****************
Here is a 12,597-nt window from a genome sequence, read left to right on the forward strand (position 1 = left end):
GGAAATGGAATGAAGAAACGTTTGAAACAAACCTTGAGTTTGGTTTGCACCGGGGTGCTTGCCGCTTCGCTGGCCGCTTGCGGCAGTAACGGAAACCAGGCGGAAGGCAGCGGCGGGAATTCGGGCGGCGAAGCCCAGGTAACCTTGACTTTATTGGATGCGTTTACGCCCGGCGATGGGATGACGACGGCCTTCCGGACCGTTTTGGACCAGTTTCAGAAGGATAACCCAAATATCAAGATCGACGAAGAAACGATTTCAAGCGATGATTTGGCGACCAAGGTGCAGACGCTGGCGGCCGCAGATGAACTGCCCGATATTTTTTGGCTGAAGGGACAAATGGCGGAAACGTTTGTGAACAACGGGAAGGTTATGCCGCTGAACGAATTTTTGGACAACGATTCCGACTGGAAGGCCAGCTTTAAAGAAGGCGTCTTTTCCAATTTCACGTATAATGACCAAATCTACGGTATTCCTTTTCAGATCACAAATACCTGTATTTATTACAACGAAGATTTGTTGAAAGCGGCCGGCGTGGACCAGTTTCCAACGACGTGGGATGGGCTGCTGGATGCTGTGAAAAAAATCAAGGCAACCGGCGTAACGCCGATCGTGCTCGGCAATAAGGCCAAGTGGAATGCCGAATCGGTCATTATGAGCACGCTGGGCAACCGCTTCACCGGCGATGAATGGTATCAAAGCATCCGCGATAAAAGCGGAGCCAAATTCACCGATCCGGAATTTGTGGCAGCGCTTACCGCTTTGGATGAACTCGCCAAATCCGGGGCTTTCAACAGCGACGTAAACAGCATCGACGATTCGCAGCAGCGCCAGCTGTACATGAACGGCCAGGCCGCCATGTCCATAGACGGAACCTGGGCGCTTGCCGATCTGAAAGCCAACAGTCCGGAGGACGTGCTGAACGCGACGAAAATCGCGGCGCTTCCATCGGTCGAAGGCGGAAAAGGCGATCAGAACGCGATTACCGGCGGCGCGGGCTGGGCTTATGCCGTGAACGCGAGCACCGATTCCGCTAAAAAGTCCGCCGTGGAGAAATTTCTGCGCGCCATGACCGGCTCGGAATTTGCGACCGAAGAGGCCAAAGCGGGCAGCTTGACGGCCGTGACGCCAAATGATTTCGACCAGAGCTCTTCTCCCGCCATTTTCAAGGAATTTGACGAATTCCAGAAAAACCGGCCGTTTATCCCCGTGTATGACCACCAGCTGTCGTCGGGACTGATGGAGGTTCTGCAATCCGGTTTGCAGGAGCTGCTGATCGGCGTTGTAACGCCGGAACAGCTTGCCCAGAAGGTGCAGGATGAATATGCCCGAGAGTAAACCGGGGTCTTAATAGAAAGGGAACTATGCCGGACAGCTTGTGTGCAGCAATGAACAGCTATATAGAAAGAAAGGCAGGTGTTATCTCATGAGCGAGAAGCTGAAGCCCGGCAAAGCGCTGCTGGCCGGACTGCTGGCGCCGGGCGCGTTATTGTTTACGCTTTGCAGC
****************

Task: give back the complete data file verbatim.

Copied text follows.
Here is a 12,597-nt window from a genome sequence, read left to right on the forward strand (position 1 = left end):
GGAAATGGAATGAAGAAACGTTTGAAACAAACCTTGAGTTTGGTTTGCACCGGGGTGCTTGCCGCTTCGCTGGCCGCTTGCGGCAGTAACGGAAACCAGGCGGAAGGCAGCGGCGGGAATTCGGGCGGCGAAGCCCAGGTAACCTTGACTTTATTGGATGCGTTTACGCCCGGCGATGGGATGACGACGGCCTTCCGGACCGTTTTGGACCAGTTTCAGAAGGATAACCCAAATATCAAGATCGACGAAGAAACGATTTCAAGCGATGATTTGGCGACCAAGGTGCAGACGCTGGCGGCCGCAGATGAACTGCCCGATATTTTTTGGCTGAAGGGACAAATGGCGGAAACGTTTGTGAACAACGGGAAGGTTATGCCGCTGAACGAATTTTTGGACAACGATTCCGACTGGAAGGCCAGCTTTAAAGAAGGCGTCTTTTCCAATTTCACGTATAATGACCAAATCTACGGTATTCCTTTTCAGATCACAAATACCTGTATTTATTACAACGAAGATTTGTTGAAAGCGGCCGGCGTGGACCAGTTTCCAACGACGTGGGATGGGCTGCTGGATGCTGTGAAAAAAATCAAGGCAACCGGCGTAACGCCGATCGTGCTCGGCAATAAGGCCAAGTGGAATGCCGAATCGGTCATTATGAGCACGCTGGGCAACCGCTTCACCGGCGATGAATGGTATCAAAGCATCCGCGATAAAAGCGGAGCCAAATTCACCGATCCGGAATTTGTGGCAGCGCTTACCGCTTTGGATGAACTCGCCAAATCCGGGGCTTTCAACAGCGACGTAAACAGCATCGACGATTCGCAGCAGCGCCAGCTGTACATGAACGGCCAGGCCGCCATGTCCATAGACGGAACCTGGGCGCTTGCCGATCTGAAAGCCAACAGTCCGGAGGACGTGCTGAACGCGACGAAAATCGCGGCGCTTCCATCGGTCGAAGGCGGAAAAGGCGATCAGAACGCGATTACCGGCGGCGCGGGCTGGGCTTATGCCGTGAACGCGAGCACCGATTCCGCTAAAAAGTCCGCCGTGGAGAAATTTCTGCGCGCCATGACCGGCTCGGAATTTGCGACCGAAGAGGCCAAAGCGGGCAGCTTGACGGCCGTGACGCCAAATGATTTCGACCAGAGCTCTTCTCCCGCCATTTTCAAGGAATTTGACGAATTCCAGAAAAACCGGCCGTTTATCCCCGTGTATGACCACCAGCTGTCGTCGGGACTGATGGAGGTTCTGCAATCCGGTTTGCAGGAGCTGCTGATCGGCGTTGTAACGCCGGAACAGCTTGCCCAGAAGGTGCAGGATGAATATGCCCGAGAGTAAACCGGGGTCTTAATAGAAAGGGAACTATGCCGGACAGCTTGTGTGCAGCAATGAACAGCTATATAGAAAGAAAGGCAGGTGTTATCTCATGAGCGAGAAGCTGAAGCCCGGCAAAGCGCTGCTGGCCGGACTGCTGGCGCCGGGCGCGTTATTGTTTACGCTTTGCAGC